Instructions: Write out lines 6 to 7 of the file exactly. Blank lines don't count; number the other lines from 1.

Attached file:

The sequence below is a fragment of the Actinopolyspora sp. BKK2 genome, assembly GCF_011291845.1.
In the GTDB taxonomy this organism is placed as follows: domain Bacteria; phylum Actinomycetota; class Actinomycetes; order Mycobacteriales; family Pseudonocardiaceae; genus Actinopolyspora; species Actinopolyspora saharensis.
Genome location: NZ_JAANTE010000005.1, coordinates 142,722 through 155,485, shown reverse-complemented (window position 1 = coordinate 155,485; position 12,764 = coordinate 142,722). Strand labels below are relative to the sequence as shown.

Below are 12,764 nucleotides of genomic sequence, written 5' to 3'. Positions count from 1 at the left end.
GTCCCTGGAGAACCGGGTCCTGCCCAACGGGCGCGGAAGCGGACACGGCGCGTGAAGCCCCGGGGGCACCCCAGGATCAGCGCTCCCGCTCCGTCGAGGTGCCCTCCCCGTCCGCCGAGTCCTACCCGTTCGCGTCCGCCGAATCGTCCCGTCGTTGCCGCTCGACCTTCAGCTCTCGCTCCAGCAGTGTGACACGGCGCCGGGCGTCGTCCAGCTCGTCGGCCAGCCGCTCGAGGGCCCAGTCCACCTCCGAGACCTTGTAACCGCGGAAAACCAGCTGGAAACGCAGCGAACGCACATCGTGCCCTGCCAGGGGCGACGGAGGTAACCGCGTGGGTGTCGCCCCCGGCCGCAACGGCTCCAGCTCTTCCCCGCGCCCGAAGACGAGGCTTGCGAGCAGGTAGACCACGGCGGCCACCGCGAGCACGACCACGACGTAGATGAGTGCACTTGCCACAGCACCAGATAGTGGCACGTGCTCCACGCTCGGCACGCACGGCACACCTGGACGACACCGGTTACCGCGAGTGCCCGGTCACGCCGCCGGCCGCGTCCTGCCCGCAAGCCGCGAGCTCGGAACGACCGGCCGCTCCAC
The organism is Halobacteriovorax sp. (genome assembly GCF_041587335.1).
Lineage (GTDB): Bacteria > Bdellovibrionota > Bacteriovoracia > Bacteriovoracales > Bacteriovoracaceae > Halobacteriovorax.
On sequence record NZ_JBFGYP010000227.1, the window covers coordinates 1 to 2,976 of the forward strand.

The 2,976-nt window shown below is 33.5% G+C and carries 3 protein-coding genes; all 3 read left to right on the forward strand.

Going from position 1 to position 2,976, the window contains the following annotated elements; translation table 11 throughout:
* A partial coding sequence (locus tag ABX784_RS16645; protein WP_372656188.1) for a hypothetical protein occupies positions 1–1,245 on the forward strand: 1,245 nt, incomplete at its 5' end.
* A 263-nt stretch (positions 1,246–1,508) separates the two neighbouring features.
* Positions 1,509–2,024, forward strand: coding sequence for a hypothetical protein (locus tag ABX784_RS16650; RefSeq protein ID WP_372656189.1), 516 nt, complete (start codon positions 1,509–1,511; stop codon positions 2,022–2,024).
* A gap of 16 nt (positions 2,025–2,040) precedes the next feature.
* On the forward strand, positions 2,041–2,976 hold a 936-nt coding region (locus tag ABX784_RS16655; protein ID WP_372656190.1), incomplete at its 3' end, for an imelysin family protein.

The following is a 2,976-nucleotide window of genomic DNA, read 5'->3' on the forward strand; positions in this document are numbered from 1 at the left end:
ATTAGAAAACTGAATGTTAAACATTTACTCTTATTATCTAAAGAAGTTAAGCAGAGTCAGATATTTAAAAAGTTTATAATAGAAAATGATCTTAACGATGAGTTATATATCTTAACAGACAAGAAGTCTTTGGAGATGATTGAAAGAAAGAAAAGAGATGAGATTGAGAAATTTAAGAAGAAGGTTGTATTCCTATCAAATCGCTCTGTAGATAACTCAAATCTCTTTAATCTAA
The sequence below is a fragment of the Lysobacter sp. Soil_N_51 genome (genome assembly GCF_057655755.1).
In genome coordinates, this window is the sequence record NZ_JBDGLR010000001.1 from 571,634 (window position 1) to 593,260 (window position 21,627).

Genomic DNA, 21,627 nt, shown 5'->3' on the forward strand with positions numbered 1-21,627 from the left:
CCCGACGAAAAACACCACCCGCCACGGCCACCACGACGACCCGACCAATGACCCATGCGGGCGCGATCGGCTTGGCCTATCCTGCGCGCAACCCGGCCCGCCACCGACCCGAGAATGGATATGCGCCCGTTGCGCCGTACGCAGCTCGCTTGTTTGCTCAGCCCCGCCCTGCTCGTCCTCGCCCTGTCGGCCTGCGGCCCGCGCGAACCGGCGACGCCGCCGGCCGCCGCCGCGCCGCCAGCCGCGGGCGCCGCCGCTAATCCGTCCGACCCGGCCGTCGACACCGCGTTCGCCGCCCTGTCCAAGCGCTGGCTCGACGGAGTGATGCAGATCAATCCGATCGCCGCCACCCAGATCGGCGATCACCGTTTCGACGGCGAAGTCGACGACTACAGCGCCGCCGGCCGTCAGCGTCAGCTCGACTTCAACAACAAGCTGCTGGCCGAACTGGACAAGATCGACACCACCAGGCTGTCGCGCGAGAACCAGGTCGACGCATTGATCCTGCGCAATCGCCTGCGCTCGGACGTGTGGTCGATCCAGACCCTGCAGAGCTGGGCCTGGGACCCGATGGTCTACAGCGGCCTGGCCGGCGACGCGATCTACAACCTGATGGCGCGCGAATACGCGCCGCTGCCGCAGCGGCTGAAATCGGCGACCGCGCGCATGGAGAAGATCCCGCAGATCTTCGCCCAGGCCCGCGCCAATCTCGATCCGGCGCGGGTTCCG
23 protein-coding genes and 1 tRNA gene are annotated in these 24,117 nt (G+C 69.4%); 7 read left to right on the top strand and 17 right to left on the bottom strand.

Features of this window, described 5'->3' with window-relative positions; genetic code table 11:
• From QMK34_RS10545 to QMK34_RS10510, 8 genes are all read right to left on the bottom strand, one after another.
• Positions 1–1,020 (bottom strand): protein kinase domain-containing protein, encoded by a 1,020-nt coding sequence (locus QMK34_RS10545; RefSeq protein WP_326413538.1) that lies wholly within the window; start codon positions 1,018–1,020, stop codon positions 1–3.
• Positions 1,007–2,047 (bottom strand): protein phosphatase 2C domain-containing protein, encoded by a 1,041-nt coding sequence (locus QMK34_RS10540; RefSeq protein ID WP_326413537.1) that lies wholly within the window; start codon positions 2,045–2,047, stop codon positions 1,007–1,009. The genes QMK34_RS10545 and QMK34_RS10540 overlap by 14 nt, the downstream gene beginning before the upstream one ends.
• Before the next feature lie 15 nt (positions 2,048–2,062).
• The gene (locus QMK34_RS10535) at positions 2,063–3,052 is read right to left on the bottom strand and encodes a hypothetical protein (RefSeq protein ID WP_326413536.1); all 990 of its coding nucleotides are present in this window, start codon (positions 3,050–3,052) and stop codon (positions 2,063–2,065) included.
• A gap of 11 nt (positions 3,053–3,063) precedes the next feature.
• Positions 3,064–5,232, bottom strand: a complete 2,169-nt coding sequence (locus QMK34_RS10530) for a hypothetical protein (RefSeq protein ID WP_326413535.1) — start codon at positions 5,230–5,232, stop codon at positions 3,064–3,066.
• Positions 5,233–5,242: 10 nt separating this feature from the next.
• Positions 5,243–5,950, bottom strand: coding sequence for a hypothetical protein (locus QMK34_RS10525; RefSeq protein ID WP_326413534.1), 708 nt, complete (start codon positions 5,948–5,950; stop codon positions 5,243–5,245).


The organism is Halobacteriovorax sp. (genome assembly GCF_041587335.1).
Lineage (GTDB): Bacteria > Bdellovibrionota > Bacteriovoracia > Bacteriovoracales > Bacteriovoracaceae > Halobacteriovorax.